, The Lancet, Volume 399, 12 March 2022
, The Lancet Global Health, Volume 9, August 2021
Background: The effects of the COVID-19 pandemic on mental health have been understudied among vulnerable populations, particularly in fragile and conflict-affected settings. We aimed to analyse how the pandemic is related to early changes in mental health and parenting stress among caregivers, many of whom are internally displaced persons (IDP), in a conflict-affected setting in Colombia. Methods: For this cohort study, we used longitudinal data from a psychosocial support programme in which 1376 caregivers were randomly assigned across four sequential cohorts.
, Asian Journal of Psychiatry, Volume 51, June 2020
At the start of 2020, the 2019 coronavirus disease (COVID-19), originating from China has spread to the world. There have been increasing numbers of confirmed cases and deaths around the globe. The COVID-19 pandemic has paved the way for considerable psychological and psychosocial morbidity among the general public and health care providers. An array of guidelines has been put forward by multiple agencies for combating mental health challenges. This paper addresses some of the mental health challenges faced by low and middle income countries (LMIC).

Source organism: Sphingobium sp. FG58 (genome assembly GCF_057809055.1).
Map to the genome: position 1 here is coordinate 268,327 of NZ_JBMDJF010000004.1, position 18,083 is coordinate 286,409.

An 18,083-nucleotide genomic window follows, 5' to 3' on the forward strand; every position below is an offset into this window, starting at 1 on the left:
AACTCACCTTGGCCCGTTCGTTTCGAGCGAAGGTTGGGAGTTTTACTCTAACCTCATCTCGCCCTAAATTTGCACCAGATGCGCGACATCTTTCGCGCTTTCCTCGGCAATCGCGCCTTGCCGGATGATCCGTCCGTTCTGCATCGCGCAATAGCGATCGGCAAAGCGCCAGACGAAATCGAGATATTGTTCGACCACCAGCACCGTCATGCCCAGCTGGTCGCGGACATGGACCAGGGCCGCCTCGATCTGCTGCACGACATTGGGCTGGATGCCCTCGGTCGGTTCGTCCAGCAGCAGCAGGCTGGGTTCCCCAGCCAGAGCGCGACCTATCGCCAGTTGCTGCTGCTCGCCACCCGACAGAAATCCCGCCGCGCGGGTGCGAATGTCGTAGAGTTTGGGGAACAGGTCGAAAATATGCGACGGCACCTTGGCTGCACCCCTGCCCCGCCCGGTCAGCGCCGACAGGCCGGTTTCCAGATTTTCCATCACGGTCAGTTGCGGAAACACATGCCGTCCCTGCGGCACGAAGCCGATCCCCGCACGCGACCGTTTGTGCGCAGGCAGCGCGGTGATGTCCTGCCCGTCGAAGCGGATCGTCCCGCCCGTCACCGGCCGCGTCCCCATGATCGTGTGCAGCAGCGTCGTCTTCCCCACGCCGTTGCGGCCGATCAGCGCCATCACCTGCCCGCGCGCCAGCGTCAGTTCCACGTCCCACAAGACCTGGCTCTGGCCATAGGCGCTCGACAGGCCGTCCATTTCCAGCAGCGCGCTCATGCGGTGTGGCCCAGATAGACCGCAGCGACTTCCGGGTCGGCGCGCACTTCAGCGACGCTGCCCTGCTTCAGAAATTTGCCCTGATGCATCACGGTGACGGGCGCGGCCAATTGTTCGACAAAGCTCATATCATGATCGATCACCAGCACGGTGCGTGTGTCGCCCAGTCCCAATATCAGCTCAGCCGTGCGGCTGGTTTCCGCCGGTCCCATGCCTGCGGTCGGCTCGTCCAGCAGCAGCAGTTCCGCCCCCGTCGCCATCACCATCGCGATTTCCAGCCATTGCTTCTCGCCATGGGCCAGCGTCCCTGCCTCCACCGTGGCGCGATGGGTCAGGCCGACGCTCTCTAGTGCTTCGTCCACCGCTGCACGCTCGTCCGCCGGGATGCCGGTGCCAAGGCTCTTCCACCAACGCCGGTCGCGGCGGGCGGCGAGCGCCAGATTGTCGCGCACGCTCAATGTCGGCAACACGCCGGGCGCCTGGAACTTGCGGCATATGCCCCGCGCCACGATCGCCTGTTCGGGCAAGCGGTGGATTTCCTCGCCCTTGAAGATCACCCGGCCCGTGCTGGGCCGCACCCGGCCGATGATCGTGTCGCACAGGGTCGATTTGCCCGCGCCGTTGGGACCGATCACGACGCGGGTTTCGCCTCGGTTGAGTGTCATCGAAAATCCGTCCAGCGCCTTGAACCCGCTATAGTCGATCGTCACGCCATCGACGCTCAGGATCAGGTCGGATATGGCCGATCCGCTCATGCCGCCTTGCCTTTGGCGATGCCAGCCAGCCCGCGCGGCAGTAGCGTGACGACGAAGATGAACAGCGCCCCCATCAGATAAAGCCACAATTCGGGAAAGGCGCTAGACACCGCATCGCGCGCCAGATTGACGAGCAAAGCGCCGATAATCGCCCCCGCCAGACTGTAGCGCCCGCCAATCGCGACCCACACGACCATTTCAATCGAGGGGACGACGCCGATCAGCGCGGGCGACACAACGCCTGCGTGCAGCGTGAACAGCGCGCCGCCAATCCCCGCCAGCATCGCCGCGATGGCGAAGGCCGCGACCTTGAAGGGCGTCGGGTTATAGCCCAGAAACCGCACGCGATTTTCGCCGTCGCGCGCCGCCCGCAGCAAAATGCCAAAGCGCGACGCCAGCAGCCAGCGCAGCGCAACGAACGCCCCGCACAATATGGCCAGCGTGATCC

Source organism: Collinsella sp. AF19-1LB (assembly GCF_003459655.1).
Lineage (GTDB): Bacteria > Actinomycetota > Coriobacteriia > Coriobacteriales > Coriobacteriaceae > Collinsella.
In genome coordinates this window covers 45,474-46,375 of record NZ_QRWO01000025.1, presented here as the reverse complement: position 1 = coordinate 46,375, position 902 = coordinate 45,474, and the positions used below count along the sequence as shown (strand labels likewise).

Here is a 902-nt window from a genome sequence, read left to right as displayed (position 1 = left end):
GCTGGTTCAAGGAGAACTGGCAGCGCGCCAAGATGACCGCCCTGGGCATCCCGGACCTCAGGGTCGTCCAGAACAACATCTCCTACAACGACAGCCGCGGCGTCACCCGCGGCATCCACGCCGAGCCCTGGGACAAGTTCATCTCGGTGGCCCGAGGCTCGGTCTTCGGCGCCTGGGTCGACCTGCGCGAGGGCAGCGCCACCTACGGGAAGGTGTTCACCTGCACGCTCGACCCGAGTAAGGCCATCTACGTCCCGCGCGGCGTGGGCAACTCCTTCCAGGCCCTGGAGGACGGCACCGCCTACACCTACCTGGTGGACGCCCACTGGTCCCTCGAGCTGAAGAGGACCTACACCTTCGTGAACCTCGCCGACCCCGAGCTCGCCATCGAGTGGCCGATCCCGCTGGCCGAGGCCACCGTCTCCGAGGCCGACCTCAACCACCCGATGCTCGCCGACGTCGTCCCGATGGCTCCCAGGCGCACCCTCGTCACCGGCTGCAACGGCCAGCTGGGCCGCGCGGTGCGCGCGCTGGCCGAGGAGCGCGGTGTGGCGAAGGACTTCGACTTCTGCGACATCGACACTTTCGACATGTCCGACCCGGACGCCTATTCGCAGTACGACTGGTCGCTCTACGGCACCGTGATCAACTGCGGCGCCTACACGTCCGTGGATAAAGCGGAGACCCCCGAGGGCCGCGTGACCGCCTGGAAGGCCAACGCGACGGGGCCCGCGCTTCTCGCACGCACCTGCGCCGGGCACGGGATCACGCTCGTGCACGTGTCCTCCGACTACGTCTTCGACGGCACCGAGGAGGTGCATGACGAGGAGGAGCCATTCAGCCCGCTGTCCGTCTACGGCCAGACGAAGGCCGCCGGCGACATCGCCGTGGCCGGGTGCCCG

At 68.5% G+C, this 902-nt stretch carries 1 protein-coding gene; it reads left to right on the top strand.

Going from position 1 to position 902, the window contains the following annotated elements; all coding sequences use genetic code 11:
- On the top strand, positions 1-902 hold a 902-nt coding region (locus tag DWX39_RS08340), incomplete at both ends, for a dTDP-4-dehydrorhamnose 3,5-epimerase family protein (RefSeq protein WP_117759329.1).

, Public Health, Volume 181, April 2020
Objectives: People with life-limiting diseases such as dementia are living longer. How to improve the quality of life of those living with dementia is an important challenge for society. Continuity maintenance in older adulthood is a psychosocial adaptation strategy by searching for preference and familiarity, making a sense of connection, and creating coherence. Continuity maintenance is a useful concept for effective dementia care, which could bring psychosocial benefits. This review investigates effective ways of continuity maintenance for people with dementia (PWD).